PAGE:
Eye For Film >> Movies >> McLaren Animation 1 (2007) Film Review
McLaren Animation 1
Reviewed by: Trinity
The McLaren animation programme, now in its 18th year, aims to reward innovation and quality within the British animation industry. As usual, this programme is a collection of shorts from the usual suspects such as Aardman and Blackwatch/Mesh, as well as a number of graduation films and a smattering of independents. A small criticism is that because of technical barriers, shorts tend to be grouped by format, rather than programmed in a thematic order. Nevertheless, within these constraints, we can see the best of modern British animation.
The first of two programnmes at the festival, McLaren Animation 1 is a bit patchy with good and bad examples of the genre intermingling. A lot of the problem is the limitations of the short form - it is difficult to get across both character and story in an average of five minutes.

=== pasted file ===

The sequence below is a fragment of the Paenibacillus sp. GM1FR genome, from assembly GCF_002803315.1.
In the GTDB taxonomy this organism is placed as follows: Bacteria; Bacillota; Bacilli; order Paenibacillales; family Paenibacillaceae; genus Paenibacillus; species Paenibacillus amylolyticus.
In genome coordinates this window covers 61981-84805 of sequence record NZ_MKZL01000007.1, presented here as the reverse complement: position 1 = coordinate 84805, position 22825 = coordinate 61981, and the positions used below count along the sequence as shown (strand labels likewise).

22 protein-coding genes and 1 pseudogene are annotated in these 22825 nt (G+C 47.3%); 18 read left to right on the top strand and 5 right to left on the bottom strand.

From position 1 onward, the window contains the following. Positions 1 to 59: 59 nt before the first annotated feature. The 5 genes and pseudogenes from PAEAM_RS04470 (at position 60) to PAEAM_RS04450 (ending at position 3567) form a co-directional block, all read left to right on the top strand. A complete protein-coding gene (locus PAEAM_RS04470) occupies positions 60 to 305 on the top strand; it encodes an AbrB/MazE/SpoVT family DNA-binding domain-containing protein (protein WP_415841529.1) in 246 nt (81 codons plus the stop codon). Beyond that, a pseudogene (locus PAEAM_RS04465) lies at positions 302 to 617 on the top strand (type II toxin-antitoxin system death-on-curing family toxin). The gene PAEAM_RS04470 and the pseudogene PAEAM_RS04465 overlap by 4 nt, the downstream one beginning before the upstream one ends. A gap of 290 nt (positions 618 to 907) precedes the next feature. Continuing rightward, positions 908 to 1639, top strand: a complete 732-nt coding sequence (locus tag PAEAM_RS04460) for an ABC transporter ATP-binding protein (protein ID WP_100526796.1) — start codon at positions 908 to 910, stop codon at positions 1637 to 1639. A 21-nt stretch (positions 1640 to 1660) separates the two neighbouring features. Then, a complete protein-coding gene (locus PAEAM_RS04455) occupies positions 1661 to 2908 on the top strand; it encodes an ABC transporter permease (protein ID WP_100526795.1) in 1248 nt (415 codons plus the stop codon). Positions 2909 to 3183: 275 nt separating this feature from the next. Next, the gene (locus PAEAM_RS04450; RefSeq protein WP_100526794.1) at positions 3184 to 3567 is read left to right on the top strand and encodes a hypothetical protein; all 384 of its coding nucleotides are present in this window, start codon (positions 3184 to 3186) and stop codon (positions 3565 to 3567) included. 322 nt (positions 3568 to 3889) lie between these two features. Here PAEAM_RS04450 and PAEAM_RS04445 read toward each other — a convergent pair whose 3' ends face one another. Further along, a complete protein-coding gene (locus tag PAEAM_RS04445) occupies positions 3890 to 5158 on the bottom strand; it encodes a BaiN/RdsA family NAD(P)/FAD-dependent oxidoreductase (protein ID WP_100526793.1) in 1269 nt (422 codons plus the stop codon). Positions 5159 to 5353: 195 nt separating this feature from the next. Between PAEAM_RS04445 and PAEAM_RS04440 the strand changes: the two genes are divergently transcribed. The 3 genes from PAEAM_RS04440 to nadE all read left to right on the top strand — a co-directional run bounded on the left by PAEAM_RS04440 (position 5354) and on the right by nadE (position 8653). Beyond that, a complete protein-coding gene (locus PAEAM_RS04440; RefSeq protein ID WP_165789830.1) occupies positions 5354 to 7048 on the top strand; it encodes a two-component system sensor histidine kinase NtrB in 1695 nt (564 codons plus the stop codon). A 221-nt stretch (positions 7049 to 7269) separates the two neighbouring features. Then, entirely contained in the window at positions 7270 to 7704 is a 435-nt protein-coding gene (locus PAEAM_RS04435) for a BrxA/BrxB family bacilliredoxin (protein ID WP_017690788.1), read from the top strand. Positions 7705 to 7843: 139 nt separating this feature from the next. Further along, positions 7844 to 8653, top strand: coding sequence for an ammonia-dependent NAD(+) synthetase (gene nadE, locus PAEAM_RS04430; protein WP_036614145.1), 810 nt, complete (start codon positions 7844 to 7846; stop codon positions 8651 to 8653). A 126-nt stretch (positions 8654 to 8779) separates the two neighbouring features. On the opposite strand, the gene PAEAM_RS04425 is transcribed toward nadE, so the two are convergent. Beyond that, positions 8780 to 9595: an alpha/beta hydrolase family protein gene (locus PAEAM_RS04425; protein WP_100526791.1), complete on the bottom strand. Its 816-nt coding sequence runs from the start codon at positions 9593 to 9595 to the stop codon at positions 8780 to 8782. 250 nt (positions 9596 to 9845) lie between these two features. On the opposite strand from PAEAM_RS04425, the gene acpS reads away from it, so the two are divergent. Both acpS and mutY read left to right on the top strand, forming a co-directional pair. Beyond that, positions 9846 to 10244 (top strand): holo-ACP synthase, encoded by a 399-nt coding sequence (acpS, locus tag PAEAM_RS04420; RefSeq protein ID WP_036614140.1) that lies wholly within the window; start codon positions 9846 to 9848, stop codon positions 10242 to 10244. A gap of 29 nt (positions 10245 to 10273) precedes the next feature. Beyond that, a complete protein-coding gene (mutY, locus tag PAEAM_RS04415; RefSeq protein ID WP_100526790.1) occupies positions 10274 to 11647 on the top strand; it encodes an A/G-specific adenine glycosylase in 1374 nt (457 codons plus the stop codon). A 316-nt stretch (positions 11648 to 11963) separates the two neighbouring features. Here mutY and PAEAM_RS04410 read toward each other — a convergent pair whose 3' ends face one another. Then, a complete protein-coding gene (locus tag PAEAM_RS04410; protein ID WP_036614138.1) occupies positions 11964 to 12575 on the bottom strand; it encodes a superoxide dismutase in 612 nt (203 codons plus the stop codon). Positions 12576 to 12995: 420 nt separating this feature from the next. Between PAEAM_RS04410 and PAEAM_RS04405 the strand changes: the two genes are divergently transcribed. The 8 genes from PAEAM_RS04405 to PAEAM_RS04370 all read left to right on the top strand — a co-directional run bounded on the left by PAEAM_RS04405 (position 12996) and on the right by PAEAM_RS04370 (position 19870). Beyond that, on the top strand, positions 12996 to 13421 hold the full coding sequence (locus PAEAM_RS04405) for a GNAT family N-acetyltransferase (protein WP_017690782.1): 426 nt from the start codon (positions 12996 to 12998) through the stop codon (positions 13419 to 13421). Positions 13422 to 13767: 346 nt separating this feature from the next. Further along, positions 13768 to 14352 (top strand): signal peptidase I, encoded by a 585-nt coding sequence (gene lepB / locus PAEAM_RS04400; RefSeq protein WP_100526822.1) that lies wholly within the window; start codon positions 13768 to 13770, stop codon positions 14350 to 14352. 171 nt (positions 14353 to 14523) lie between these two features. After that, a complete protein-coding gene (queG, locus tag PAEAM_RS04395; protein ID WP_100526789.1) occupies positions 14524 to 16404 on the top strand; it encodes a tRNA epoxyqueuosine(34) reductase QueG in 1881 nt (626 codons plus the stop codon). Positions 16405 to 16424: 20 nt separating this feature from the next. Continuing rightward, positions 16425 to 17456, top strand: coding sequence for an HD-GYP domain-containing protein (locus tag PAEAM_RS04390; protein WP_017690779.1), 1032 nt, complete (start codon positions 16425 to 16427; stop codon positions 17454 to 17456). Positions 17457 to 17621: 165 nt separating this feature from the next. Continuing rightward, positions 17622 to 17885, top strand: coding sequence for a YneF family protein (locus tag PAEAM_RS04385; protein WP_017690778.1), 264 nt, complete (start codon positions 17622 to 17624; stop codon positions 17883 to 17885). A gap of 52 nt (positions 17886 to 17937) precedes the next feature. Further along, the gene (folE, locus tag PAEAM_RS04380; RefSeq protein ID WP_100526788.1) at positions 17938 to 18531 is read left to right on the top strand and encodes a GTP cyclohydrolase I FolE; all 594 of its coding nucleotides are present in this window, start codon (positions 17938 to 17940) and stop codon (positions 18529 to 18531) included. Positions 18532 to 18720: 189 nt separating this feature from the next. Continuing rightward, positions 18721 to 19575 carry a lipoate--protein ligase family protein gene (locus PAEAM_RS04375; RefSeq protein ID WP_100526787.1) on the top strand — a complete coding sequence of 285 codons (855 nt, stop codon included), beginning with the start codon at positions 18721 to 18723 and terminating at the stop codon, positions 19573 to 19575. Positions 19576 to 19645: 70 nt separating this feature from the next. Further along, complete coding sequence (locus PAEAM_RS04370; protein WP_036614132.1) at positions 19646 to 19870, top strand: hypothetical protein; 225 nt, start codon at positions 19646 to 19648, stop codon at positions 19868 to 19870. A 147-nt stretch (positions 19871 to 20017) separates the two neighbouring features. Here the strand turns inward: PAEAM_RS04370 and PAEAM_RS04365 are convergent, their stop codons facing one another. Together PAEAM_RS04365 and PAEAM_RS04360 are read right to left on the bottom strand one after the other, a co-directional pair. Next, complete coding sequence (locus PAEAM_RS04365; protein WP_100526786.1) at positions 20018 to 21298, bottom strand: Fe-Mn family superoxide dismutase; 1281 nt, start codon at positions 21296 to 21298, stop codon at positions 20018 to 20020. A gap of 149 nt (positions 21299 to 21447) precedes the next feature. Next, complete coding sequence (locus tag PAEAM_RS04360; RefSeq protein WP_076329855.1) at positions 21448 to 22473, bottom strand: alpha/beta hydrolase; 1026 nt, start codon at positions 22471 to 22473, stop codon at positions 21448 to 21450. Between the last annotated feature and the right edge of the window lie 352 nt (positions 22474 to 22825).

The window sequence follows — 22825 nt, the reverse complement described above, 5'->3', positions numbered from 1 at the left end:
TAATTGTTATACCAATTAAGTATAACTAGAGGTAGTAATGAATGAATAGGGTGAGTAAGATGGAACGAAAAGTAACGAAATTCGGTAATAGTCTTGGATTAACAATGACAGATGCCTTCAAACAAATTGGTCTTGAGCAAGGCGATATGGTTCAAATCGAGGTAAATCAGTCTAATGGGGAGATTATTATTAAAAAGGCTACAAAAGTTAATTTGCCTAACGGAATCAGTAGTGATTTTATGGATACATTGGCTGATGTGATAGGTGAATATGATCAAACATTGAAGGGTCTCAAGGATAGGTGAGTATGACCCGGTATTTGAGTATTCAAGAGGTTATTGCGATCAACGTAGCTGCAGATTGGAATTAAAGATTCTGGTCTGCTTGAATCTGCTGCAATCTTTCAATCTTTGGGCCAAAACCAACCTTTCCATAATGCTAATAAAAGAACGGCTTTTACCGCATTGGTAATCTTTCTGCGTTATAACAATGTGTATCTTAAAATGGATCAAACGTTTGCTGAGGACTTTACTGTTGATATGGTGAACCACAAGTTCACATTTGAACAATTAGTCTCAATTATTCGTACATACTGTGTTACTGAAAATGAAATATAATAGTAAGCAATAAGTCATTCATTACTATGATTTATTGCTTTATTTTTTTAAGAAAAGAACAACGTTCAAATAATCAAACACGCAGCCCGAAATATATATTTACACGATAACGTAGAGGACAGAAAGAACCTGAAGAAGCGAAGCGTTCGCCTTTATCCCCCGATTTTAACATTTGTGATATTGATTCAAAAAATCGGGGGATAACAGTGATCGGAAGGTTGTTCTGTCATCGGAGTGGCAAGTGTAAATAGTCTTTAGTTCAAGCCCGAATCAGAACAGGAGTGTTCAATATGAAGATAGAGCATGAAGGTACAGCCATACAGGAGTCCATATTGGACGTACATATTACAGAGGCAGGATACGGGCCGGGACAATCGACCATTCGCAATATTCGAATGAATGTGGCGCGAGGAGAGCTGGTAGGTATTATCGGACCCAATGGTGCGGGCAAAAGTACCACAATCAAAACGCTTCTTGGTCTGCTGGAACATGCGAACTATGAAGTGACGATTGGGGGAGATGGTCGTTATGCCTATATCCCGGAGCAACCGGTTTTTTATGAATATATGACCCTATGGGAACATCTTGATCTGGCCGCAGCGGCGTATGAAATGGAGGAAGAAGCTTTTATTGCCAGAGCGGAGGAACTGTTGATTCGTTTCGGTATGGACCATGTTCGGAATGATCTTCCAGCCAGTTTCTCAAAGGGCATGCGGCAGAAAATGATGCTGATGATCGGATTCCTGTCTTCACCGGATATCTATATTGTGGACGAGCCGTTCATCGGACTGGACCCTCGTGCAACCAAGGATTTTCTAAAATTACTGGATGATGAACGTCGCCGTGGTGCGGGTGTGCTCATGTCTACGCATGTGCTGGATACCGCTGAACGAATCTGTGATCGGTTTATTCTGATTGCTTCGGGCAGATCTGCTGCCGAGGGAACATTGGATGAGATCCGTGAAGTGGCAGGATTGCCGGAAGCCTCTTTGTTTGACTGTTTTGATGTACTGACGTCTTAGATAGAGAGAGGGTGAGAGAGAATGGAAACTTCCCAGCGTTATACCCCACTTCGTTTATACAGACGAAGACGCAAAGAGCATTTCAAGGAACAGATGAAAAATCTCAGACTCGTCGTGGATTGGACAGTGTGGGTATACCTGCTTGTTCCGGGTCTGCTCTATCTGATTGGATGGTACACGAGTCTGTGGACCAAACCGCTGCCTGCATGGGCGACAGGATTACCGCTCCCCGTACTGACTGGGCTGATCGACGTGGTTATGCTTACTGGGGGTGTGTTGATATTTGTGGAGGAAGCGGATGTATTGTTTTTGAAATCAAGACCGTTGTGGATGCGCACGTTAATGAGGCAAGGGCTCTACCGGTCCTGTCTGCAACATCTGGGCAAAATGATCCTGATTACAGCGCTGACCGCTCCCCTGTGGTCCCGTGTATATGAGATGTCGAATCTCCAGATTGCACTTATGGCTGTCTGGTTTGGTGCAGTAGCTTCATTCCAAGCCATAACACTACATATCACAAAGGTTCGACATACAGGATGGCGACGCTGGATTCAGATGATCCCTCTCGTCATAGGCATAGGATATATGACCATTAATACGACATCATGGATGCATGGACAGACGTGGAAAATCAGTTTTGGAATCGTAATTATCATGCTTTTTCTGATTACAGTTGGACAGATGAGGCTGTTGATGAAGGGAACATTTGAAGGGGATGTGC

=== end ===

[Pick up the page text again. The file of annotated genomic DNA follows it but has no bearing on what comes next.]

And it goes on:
Among the better examples are: Immeasurable, which fuses live action with stopmotion and computer generated effects to create a fantastical tale of men and cockroaches; Pushkin, about a woman searching - with hilarious and mostly dialogue free consequences - for her missing cat; and John and Karen, a whimsical tale about a polar bear apologising to a penguin.
Overall though, the shorts in this programme are lacking a bit in imagination, with The Accident, by Sara Nesturuk, being the only one to transcend the genre to offer a perfect balance of playing with and to the medium in a meditation about an uncle and his obsession with writing letters. By drawing upon the visual metaphor of writing, as well as contrasting the effect of memory (or lack of it) between the two characters of the narrator and the uncle, The Accident gives us a new perspective on human endeavour.
Read a separate review of Leigh Hodgkinson's Flighty here.Reviewed on: 27 Aug 2007